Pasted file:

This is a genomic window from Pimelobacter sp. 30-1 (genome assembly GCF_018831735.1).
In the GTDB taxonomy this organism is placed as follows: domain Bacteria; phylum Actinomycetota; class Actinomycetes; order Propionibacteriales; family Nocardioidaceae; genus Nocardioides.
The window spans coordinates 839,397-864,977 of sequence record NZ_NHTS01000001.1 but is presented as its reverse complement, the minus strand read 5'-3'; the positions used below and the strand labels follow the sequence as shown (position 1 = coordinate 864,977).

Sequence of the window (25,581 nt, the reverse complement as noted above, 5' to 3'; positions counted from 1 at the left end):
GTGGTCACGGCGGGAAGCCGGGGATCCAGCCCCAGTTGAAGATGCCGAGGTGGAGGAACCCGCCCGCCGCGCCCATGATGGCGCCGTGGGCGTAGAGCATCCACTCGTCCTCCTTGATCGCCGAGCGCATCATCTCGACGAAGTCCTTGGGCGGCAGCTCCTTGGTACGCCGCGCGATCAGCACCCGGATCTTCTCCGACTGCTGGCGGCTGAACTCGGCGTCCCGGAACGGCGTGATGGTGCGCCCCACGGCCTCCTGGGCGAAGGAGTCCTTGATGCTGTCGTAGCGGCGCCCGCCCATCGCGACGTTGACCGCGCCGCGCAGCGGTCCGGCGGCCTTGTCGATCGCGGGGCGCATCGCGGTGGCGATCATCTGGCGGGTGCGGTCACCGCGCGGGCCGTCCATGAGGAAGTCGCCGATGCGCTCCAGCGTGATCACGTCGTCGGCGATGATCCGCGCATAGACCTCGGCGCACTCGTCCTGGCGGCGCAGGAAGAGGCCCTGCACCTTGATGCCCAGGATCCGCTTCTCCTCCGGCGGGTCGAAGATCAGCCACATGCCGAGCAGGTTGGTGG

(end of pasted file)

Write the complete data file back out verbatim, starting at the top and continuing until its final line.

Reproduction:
This is a genomic window from Pimelobacter sp. 30-1 (genome assembly GCF_018831735.1).
In the GTDB taxonomy this organism is placed as follows: domain Bacteria; phylum Actinomycetota; class Actinomycetes; order Propionibacteriales; family Nocardioidaceae; genus Nocardioides.
The window spans coordinates 839,397-864,977 of sequence record NZ_NHTS01000001.1 but is presented as its reverse complement, the minus strand read 5'-3'; the positions used below and the strand labels follow the sequence as shown (position 1 = coordinate 864,977).

Sequence of the window (25,581 nt, the reverse complement as noted above, 5' to 3'; positions counted from 1 at the left end):
GTGGTCACGGCGGGAAGCCGGGGATCCAGCCCCAGTTGAAGATGCCGAGGTGGAGGAACCCGCCCGCCGCGCCCATGATGGCGCCGTGGGCGTAGAGCATCCACTCGTCCTCCTTGATCGCCGAGCGCATCATCTCGACGAAGTCCTTGGGCGGCAGCTCCTTGGTACGCCGCGCGATCAGCACCCGGATCTTCTCCGACTGCTGGCGGCTGAACTCGGCGTCCCGGAACGGCGTGATGGTGCGCCCCACGGCCTCCTGGGCGAAGGAGTCCTTGATGCTGTCGTAGCGGCGCCCGCCCATCGCGACGTTGACCGCGCCGCGCAGCGGTCCGGCGGCCTTGTCGATCGCGGGGCGCATCGCGGTGGCGATCATCTGGCGGGTGCGGTCACCGCGCGGGCCGTCCATGAGGAAGTCGCCGATGCGCTCCAGCGTGATCACGTCGTCGGCGATGATCCGCGCATAGACCTCGGCGCACTCGTCCTGGCGGCGCAGGAAGAGGCCCTGCACCTTGATGCCCAGGATCCGCTTCTCCTCCGGCGGGTCGAAGATCAGCCACATGCCGAGCAGGTTGGTGG